What I came up with isn't a framework by any means. With the exception of a campaign macro and a couple of tables, all of the functionality and all of the data is stored within a single library token (or more if you want to get fancy), which can be exported/imported from campaign to campaign as necessary.
As usual, try it out at your own risk. It's still rough around the edges and in no way thoroughly bulletproofed or tested. I've only put the scripts together in the last couple of days, so there's probably all sorts of issues waiting to be found -- and I haven't had a chance to check out that image-not-loading-over-the-internet issue (largely because I run a subversion repository for the asset cache -- players just double-click a batch file prior to running map tools and it updates everything for them -- so they always have the latest assets).
All that being said, it did seem to work pretty well for the game I played last night, so...
This macro system provides an interface and backend functionality to create, edit, store, delete, and view handouts, to notify players of handouts that are now available to them, and to allow players to view a current list of their handouts, highlighting those that have not yet been viewed. It also allows a GM to limit access to handouts, setting their permissions on a player-by-player basis.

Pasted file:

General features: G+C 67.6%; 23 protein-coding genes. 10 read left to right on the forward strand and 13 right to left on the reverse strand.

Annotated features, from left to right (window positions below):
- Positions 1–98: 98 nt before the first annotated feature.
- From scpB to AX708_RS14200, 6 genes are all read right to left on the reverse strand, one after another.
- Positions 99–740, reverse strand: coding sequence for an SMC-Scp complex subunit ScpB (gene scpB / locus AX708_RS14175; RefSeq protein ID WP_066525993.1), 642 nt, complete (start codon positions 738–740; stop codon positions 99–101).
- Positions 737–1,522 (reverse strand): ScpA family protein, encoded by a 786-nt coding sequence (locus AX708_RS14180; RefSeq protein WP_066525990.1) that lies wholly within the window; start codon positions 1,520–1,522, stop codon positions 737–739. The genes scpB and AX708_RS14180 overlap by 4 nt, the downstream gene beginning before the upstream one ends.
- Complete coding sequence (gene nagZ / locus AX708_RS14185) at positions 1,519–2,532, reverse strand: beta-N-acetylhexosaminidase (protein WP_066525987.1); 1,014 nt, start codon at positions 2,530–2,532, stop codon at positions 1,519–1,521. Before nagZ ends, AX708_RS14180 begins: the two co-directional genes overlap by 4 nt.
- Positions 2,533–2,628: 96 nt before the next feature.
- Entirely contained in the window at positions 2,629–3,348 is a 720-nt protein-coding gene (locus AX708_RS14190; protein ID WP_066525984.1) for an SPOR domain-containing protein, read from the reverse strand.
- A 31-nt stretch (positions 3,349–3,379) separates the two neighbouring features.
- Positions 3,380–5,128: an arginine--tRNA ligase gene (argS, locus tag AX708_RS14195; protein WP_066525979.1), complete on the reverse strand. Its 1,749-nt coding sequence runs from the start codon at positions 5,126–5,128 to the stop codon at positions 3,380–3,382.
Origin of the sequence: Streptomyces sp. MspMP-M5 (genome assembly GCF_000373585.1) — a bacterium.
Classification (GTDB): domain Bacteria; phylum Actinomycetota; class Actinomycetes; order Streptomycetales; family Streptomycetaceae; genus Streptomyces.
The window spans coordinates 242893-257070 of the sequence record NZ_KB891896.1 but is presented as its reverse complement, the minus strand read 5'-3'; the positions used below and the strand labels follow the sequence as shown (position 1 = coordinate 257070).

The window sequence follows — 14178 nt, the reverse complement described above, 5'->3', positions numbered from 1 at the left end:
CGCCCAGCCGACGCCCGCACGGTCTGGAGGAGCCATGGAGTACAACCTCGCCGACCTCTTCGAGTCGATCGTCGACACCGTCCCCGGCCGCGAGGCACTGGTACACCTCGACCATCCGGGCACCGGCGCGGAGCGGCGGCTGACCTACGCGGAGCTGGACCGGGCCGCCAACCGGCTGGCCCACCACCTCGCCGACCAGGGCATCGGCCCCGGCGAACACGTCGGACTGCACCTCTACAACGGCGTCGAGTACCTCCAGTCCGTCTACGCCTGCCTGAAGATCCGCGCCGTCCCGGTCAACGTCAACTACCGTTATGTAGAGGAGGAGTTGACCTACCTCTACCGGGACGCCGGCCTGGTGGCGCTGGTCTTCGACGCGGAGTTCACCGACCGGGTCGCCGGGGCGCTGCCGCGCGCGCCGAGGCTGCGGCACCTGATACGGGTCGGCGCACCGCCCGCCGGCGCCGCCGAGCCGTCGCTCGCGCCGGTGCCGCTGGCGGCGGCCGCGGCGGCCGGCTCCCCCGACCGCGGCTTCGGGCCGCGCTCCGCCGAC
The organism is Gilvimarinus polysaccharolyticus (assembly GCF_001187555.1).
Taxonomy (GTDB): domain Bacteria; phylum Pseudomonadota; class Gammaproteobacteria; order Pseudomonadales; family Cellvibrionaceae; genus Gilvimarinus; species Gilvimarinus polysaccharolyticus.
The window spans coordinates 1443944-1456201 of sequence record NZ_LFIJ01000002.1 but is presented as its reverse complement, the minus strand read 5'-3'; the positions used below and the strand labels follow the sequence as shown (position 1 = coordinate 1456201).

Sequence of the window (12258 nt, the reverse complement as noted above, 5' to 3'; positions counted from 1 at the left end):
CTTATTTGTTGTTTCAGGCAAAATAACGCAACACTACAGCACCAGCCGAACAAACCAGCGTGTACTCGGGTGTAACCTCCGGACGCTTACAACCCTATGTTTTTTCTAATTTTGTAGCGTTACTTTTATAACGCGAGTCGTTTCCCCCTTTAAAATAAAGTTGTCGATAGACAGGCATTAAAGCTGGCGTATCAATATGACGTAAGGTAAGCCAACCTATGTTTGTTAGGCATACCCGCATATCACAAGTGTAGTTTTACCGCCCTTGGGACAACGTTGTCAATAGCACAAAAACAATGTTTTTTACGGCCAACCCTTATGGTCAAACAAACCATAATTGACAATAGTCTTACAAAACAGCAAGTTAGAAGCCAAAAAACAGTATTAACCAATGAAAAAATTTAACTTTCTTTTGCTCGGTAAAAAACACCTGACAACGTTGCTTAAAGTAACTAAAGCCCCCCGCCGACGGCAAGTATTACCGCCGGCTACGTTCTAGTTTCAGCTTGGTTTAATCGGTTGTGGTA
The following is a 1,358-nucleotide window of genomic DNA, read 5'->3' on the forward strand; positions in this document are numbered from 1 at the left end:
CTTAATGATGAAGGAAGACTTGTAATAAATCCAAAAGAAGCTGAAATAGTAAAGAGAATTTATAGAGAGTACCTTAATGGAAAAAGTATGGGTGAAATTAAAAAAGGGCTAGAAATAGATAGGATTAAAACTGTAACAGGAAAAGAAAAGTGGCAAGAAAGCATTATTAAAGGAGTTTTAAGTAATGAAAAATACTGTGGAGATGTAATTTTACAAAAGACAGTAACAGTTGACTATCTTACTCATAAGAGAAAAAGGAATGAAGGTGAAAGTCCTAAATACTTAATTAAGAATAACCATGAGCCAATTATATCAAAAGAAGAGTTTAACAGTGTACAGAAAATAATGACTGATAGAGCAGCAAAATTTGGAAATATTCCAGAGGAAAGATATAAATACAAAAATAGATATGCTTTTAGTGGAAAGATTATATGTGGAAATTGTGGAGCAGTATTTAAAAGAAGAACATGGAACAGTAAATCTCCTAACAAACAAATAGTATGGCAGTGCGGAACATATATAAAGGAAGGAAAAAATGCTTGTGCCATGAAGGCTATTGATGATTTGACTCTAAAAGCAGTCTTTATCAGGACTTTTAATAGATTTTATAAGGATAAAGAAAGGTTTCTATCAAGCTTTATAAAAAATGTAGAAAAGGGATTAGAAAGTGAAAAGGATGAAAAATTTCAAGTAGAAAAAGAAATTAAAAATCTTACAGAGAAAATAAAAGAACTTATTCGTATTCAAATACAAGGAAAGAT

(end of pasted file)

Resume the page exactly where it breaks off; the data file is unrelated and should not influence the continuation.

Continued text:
Handout functionality and data is all stored in a library token and accessed by a campaign macro. Two tables store information about handout styles and some icons used for the handout menus and so on.
1) Import the Handout Styles and Handout Icons tables into your campaign.
2) Add the handouts library token to a map in your campaign (preferrably on the hidden layer). Ensure it is visible to players and its name begins with "Lib:". These values should be enabled by default for this token.
3) Import the Handouts macro into your campaign macros.
- Map Tools 1.3.b57. I can't vouch it'll work on earlier versions but it probably will. Maybe. =)